A Comcast EVP explains why streaming video is a terrible business, as all his competitors jump into the internet TV bloodbath headfirst

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  • Comcast isn’t looking to join the list of companies offering over-the-top streaming video (OTT) services, like AT&T and Disney.
  • The cable giant has tried to get streaming services, like Seeso and Watchable, off the ground without success.
  • It’s unclear what the Comcast’s strategy with Sky’s OTT service, Now TV, will be.

For consumers seeking alternatives to linear TV, the options seem boundless.

Walmart, WarnerMedia, and Disney have all announced options coming to market — not to mention digital upstarts like Netflix, Hulu, or YouTube.

But armed with an arsenal of NBCUniversal content and the largest cable TV subscriber base in the US, Comcast isn’t looking to join the list of companies offering overt-the-top (OTT) services, or television delivered over the internet.

„When you look at over-the-top services, it’s very difficult for us to identify a business model that makes sense, especially when you see some players selling video at a negative gross margin,“ Matt Strauss, the executive vice president of Xfinity Services, told Business Insider. „Out of footprint OTT doesn’t look nearly as attractive to us as the opportunity to continue to grow our broadband share in footprint and to deliver other products and services as part of that broadband.“

Comcast seems so averse to the thought of streaming that Strauss mentioned the ability to bundle other products and services, like Xfinity home security, as a more attractive upside opportunity for the company than a streaming service.

Perhaps prior attempts at streaming contribute to Comcast’s reticence to jump into the field. NBC shuttered its comedy streaming service Seeso last year, and couldn’t get the app Watchable off the ground.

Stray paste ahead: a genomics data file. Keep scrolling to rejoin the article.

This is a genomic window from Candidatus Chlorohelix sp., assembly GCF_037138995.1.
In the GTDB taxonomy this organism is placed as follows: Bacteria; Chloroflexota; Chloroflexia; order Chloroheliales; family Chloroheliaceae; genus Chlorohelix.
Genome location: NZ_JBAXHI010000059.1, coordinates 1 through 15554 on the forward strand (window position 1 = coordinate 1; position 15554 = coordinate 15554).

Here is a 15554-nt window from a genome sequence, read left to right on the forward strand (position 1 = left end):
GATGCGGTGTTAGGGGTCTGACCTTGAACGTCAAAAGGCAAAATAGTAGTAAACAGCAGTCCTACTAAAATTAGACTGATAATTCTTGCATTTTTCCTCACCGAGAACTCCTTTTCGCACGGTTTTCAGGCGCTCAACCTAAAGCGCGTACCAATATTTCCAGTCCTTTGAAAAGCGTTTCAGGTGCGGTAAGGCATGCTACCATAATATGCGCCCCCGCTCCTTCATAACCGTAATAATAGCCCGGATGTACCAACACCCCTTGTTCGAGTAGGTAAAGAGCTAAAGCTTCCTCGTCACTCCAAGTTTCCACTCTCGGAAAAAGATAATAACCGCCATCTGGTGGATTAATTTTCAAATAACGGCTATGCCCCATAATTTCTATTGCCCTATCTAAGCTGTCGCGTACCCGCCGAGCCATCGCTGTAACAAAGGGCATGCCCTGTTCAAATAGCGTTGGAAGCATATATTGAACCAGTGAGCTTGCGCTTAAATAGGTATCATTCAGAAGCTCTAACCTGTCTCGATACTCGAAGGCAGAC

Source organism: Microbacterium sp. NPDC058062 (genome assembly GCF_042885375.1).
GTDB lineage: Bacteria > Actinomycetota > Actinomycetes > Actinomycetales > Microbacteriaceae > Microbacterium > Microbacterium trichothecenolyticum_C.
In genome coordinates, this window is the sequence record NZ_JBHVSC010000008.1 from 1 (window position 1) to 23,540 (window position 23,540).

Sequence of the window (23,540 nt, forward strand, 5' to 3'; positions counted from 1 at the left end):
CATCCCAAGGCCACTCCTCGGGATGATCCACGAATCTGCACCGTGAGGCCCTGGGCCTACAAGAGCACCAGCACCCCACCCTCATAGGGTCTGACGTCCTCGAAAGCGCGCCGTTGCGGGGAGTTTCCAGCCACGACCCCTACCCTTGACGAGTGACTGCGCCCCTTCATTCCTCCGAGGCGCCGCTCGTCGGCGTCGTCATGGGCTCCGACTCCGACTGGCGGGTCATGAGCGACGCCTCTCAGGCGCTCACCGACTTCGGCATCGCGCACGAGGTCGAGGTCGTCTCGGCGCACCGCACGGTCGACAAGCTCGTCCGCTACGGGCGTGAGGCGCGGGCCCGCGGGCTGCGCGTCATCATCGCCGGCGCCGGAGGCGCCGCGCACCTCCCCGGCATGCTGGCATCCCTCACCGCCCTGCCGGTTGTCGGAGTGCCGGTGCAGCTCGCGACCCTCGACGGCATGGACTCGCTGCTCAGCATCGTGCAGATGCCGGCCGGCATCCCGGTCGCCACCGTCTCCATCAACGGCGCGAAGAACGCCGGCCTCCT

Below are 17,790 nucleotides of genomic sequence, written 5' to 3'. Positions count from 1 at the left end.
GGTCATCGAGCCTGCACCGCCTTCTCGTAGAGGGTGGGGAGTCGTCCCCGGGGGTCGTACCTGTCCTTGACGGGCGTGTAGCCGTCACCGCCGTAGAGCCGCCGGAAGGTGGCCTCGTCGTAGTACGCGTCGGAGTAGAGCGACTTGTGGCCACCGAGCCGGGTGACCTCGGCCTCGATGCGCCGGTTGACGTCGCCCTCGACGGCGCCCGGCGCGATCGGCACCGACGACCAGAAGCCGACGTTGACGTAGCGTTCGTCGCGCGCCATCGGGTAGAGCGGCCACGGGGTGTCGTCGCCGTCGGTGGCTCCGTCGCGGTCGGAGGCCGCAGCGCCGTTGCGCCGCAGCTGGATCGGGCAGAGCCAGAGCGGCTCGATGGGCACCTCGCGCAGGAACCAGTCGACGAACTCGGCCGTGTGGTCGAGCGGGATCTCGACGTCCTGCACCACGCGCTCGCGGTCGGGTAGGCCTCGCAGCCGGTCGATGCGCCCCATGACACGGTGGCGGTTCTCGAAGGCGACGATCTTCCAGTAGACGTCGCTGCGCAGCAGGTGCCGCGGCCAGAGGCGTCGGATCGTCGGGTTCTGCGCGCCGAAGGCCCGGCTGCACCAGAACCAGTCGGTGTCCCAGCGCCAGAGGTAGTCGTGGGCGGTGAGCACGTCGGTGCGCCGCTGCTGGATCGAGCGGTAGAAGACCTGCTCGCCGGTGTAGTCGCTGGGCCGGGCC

What about Now TV?

The timing of Comcast’s aversion to streaming is interesting. A highlight of the third quarter earnings call was a separate presentation on Sky, which Comcast recently acquired. Sky already has an OTT service called Now TV, and with 23 million satellite subscribers in Europe, Comcast now has a large customer base to convert over to OTT subscribers.

That option is so attractive that some analysts predicted Comcast might focus on a global Netflix challenger, building out Now TV, which already has a strong content portfolio with exclusive rights to run HBO shows like „Game of Thrones“ and „Westworld“ across Europe, as well as the majority of Premier League TV rights and exclusive rights to the German Bundesliga. Comcast also has a 30% stake in Hulu, with majority ownership from Disney, which would directly compete with Comcast’s newly-acquired Now TV, Sky’s OTT platform. That has led some analysts to predict Comcast will sell its Hulu stake.

„Comcast may divest its stake in Hulu given it will now have its own Now TV platform and would likely have no interest in feeding its content to a direct competitor to both sides of its business,“ according to a research note by Cowen analysts.

In the US, Comcast’s recent attention has been on the OTT integrations on its X1 set-top box.

X1 is the number one platform for Netflix in its footprint, according to Strauss, and Comcast has integrated YouTube service into its platform, with Amazon Prime Video coming soon. Comcast’s goal is to offer to customers a seamless way to access all of its content in one place.

„We really see X1 as the premium destination for allowing customers to get access to all of their TV choices in one place,“ Strauss said. „Some say the future of TV is apps, we really believe it is more and more around aggregation.“

SEE ALSO: ‚The cord is still intact‘: A Comcast exec explains why America’s largest TV provider can survive the death of cable TV

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Source: Business insider

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